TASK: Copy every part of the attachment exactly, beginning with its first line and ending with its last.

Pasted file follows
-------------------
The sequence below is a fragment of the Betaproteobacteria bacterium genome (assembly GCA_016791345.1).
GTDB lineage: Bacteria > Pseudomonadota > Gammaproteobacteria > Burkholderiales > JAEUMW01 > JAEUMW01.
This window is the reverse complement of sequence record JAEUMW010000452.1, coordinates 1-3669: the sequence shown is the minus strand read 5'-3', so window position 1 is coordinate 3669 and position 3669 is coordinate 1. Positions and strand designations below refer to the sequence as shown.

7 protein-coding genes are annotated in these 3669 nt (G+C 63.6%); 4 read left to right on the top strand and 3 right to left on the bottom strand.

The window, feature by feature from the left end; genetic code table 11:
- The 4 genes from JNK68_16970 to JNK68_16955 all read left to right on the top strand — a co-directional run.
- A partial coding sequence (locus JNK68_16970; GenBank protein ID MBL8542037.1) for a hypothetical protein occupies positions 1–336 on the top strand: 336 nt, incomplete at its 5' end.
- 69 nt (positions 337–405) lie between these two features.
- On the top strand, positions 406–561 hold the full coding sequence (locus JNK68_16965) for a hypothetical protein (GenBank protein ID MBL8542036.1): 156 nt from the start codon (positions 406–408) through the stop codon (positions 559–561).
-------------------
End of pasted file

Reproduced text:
The sequence below is a fragment of the Betaproteobacteria bacterium genome (assembly GCA_016791345.1).
GTDB lineage: Bacteria > Pseudomonadota > Gammaproteobacteria > Burkholderiales > JAEUMW01 > JAEUMW01.
This window is the reverse complement of sequence record JAEUMW010000452.1, coordinates 1-3669: the sequence shown is the minus strand read 5'-3', so window position 1 is coordinate 3669 and position 3669 is coordinate 1. Positions and strand designations below refer to the sequence as shown.

7 protein-coding genes are annotated in these 3669 nt (G+C 63.6%); 4 read left to right on the top strand and 3 right to left on the bottom strand.

The window, feature by feature from the left end; genetic code table 11:
- The 4 genes from JNK68_16970 to JNK68_16955 all read left to right on the top strand — a co-directional run.
- A partial coding sequence (locus JNK68_16970; GenBank protein ID MBL8542037.1) for a hypothetical protein occupies positions 1–336 on the top strand: 336 nt, incomplete at its 5' end.
- 69 nt (positions 337–405) lie between these two features.
- On the top strand, positions 406–561 hold the full coding sequence (locus JNK68_16965) for a hypothetical protein (GenBank protein ID MBL8542036.1): 156 nt from the start codon (positions 406–408) through the stop codon (positions 559–561).